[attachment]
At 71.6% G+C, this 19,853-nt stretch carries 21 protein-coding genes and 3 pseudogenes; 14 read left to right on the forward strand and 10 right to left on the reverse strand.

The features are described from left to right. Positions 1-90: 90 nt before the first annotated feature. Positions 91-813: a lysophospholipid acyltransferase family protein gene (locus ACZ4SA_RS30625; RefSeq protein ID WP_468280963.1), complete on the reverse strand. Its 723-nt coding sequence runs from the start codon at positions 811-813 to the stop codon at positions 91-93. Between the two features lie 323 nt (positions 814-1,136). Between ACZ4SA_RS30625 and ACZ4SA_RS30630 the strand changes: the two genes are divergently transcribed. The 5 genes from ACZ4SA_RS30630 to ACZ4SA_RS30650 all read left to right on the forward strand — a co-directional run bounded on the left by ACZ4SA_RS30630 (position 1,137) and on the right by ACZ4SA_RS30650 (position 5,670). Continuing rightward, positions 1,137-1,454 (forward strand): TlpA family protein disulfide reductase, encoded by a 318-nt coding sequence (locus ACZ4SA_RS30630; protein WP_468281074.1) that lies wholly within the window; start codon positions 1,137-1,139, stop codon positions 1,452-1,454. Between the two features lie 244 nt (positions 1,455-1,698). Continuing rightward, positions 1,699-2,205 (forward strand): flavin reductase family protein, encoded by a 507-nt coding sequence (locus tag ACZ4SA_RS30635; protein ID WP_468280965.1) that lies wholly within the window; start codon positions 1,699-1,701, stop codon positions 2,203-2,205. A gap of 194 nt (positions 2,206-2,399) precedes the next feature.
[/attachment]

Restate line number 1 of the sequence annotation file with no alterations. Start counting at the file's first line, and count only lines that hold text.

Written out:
At 71.6% G+C, this 19,853-nt stretch carries 21 protein-coding genes and 3 pseudogenes; 14 read left to right on the forward strand and 10 right to left on the reverse strand.